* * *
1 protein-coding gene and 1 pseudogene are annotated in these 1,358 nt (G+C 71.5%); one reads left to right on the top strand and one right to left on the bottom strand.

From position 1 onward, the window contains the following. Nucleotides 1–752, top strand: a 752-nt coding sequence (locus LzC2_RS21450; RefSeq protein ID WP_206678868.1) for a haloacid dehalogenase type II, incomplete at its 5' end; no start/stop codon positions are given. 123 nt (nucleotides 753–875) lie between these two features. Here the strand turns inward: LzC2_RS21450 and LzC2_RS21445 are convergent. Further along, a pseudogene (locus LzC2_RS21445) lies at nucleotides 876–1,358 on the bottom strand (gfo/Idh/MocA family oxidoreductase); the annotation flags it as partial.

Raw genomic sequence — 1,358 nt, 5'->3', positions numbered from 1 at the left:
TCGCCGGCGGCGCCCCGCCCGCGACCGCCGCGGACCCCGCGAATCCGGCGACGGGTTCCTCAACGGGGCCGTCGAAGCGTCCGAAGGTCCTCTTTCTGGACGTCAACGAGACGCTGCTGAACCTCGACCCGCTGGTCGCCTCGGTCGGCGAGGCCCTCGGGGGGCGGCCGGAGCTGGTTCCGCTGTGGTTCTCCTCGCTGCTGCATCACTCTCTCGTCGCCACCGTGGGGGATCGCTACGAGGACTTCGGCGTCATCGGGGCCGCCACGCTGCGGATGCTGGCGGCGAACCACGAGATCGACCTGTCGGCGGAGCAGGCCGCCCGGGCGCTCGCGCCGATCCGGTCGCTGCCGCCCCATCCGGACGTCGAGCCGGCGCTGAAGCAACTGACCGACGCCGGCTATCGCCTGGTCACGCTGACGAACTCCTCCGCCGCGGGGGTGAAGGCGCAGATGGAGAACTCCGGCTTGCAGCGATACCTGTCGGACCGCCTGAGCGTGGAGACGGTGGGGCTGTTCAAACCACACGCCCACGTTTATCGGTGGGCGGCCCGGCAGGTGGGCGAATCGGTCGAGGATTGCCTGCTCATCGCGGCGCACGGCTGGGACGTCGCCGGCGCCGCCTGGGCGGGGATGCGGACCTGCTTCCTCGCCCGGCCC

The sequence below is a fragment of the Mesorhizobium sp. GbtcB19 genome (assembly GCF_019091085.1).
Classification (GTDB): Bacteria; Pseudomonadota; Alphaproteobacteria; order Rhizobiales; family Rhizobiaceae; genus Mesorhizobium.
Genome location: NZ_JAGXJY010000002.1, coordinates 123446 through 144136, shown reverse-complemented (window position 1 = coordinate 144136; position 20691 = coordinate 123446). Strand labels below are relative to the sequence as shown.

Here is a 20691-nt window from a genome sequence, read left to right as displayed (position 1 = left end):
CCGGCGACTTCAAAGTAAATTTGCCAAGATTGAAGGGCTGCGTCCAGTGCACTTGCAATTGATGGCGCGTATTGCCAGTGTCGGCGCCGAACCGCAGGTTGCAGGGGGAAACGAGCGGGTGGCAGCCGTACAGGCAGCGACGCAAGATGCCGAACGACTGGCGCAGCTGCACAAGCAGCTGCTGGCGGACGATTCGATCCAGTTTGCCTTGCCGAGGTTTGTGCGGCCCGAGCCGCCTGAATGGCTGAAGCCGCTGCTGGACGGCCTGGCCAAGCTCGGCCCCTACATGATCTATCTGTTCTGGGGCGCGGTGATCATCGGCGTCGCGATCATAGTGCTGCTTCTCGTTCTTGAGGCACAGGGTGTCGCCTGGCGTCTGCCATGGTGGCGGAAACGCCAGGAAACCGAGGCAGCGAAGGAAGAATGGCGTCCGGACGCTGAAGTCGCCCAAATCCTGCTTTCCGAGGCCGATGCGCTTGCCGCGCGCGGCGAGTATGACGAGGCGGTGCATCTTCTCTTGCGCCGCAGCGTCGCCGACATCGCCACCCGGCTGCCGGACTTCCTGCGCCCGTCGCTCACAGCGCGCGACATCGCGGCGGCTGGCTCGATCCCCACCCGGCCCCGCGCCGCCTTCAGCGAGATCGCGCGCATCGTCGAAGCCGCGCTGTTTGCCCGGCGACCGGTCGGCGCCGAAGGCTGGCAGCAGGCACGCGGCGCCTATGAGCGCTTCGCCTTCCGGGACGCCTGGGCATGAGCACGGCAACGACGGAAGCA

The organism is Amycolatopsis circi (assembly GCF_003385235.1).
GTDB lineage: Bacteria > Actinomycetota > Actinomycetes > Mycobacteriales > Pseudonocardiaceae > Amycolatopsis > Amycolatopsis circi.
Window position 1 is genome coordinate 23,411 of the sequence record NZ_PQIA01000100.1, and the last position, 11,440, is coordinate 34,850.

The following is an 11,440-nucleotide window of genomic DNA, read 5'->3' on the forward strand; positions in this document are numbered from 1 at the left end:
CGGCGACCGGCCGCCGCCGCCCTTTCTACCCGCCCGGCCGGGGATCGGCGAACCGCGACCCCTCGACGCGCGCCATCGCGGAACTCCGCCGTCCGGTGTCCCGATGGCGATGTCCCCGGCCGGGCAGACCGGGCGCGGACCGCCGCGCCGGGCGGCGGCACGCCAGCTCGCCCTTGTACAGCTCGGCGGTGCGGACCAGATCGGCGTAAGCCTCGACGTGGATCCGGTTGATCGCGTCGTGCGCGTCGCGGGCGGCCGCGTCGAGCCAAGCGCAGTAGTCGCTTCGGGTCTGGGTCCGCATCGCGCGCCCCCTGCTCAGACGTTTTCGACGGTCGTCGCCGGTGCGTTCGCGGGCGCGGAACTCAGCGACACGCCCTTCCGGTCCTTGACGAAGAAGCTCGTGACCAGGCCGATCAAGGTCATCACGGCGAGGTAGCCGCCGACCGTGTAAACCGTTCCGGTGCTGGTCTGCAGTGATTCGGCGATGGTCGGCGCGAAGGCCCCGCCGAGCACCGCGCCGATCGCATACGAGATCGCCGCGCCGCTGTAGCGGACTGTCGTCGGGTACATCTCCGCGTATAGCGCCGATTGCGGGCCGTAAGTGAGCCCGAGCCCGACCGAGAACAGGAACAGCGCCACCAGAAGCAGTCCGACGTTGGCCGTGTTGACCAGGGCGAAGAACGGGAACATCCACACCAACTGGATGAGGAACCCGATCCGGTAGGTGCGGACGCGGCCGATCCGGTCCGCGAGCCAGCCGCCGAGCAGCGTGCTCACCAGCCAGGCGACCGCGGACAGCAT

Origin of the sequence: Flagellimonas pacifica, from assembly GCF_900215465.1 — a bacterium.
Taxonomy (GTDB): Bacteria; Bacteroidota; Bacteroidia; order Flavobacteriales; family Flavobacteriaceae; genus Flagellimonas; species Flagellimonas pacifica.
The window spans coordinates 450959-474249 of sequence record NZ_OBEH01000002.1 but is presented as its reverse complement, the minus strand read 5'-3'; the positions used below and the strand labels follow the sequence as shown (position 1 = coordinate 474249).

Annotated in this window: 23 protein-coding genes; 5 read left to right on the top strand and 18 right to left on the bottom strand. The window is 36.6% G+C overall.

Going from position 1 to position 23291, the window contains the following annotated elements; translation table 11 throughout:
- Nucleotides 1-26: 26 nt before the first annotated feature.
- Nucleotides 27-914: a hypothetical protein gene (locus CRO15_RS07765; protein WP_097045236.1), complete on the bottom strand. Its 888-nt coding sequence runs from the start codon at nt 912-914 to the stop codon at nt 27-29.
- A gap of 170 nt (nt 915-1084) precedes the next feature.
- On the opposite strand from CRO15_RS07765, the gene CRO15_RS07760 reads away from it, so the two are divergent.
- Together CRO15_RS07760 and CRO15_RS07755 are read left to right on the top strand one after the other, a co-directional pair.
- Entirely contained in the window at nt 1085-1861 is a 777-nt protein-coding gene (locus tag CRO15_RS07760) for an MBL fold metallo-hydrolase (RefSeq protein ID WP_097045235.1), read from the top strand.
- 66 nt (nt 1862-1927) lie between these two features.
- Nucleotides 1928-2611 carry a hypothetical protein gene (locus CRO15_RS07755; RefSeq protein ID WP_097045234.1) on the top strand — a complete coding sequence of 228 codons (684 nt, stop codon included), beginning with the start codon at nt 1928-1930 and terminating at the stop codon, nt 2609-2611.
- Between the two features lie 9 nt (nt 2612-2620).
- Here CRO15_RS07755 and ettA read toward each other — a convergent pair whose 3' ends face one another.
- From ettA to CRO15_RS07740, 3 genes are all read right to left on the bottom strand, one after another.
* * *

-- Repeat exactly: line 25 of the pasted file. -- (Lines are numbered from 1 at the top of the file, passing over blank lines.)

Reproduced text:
- Entirely contained in the window at nt 1085-1861 is a 777-nt protein-coding gene (locus tag CRO15_RS07760) for an MBL fold metallo-hydrolase (RefSeq protein ID WP_097045235.1), read from the top strand.